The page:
"Oh that my grief were actually weighed and laid in the balances together with my calamity! For then it would be heavier than the sand of the seas": If his misery and suffering could be measured it would be heavier than all the wet sand in the oceans! "What a picturesque way to express his burdens, for wet sand is unusually heavy" (Zuck p. 36). "Therefore my words have been rash": He justifies his outburst in chapter three by suggesting that such rash words were nothing compared to his suffering. Job admits what he said was rash, but he seems annoyed at the advice to having patience. His speech has been wild but not unjustified. His rash words are equal to his suffering.
"For the arrows of the Almighty are within me": Job now names God as the author of his misery. Like Eliphaz he believes that God punishes, but he rejects the idea that this suffering is deserved. "To him, the problems were more difficult to bear simply because he believed that they were from God. The God he had known and the God he now experiences seemed irreconcilable" (Zuck p. 36).
"Does that not give Job cause for complaint? Surely it does, Job suggested. As a wild donkey does not bray or an ox does not low when it has food, so Job would not have complained if his situation were comfortable" (p. 36). Job is saying that even dumb animals, like the wild donkey, understand what Eliphaz does not understand.
The idea seems to be that as tasteless food requires salt, Job"s trouble and his complaining go together as well. Therefore, his complaining should be excused and viewed as normal.
Job hopes for death, that God would grant his request to die (3:20-23), and loose His hand from sustaining Job"s life. "The Hebrew verb rendered "loose" carries the idea of settling prisoners freed and the Hebrew verb rendered "cut off" pictures a weaver cutting thread" (Zuck p. 37). 6:10 "But it is still my consolation": His pain was unsparing, that is, did not let up, he never had any rest, but his only consolation in all this suffering is that he had not denied God. This is the first of several of Job"s affirmations that he is innocent and has not rebelled against God. He had not betrayed God"s trust, he has been an obedient servant, thus his suffering is not because of his own rebellion.
"What is my strength, that I should wait?" Job can endure no more. This is a response to Eliphaz"s exhortation to repent and receive blessings (5:18ff). 6:12 "Is my strength the strength of stones": Job complains that Eliphaz must believe that Job is made of stone or is insensitive as one made of bronze. "Men of stone and bronze feel nothing. Job is flesh and blood whose power to resist pain is all but exhausted" (Strauss pp. 58-59). 6:13 "Is it that my help is not within me": All human power to alleviate his suffering has failed, "thus Job stated that he had no help in himself and no resources" (Bible Knowledge Comm. p. 727).
"For the despairing man there should be kindness from his friend; so that he does not forsake the fear of the Almighty": Here we see the beginning of Job"s disappointment in his friends. When a man is suffering his friend should be loyal, and not accuse him unjustly of sin. Without the support of his friends, Job might be tempted to turn away from God.
"My brothers have acted deceitfully like a wadi": "His friends had been like a riverbed. In the rainy season, a wadi is filled with rushing, raging water, but in the summer it vanishes or dries up just when it is most needed" (Zuck pp. 37-38). Thus Job"s friends have disappointed him, they promised relief but only brought more suffering, and they were like a mirage.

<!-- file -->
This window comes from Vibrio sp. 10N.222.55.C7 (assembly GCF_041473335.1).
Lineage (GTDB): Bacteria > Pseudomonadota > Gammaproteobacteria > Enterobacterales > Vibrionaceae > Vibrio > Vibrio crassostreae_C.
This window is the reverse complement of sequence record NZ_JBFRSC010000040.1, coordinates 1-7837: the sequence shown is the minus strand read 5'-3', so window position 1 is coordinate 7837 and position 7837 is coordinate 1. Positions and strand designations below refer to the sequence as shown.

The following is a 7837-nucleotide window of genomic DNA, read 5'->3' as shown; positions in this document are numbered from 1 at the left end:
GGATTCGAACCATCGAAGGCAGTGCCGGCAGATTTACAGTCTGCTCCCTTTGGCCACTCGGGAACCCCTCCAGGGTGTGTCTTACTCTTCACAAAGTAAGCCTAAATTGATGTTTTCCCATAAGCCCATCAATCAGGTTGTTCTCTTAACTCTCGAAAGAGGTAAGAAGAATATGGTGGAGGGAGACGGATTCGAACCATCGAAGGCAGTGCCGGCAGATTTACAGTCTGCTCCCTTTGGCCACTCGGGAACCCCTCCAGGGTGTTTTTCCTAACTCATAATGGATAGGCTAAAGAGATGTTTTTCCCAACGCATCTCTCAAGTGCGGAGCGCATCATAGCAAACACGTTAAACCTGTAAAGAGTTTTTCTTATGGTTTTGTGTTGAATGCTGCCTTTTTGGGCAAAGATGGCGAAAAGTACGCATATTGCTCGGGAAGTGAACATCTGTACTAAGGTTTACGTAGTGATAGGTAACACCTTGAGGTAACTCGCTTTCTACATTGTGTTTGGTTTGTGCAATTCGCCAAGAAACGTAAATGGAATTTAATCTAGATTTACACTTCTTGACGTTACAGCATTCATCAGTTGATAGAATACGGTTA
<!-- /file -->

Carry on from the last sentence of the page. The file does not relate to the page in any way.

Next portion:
"Caravans from Tema, in northern Arabia and Sheba, in southwestern Arabia, both known for their trading, have been lost looking for water in the riverbeds" (Zuck p. 38). His friends have been as disappointing as a dry oasis.
"You see a terror and are afraid": "Job charges them with cowardice in withholding their sympathy from him, afraid lest they should become sharers of the calamity if they provoked God by showing sympathy with one whom they judged to have offended God. Perhaps they feared guilt by association" (p. 38).
"Have I said, "Give me something"": If Job had actually asked them for a bribe to influence a judge or deliverance to free him from some tyrant, he could understand their fear of wanting to get involved. Rather, he has only asked for their concern and friendship.
"Teach me, and I will be silent; and show me how I have erred": Yet Job is still willing to learn, to be proven wrong. "Where is the evidence I have sinned?"
"How painful are honest words! But what does your argument prove?" Job is willing to accept honest words, even if they are painful to accept, yet he is unconvinced that his friends have proven their point.
"Not only were their words of no help; they even treated his words like wind" (Bible Knowledge Comm. p. 728). Job feels that his friends are simply treating his words like wind, meaning that they would soon blow away and they would forget them. Are they really listening to anything he is saying?
"The three friends seemed as opposed to him as if they were taking undue advantage of an orphan or even selling a friend" (Bible Knowledge Comm. p. 728).
Job claims that he is not lying, in fact is he not wise enough to detect falsehood if he was speaking it? It could be that Job"s friends were even unwilling to look Job in the face, "please look at me" (6:28). "His palate could still discern calamities, that is, he could understand the flavor of his sufferings and know if they were deserved" (Zuck p. 39).
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Dunagan, Mark. "Commentary on Job 6". "Mark Dunagan Commentaries on the Bible". https://www.studylight.org/
the Third Week after Epiphany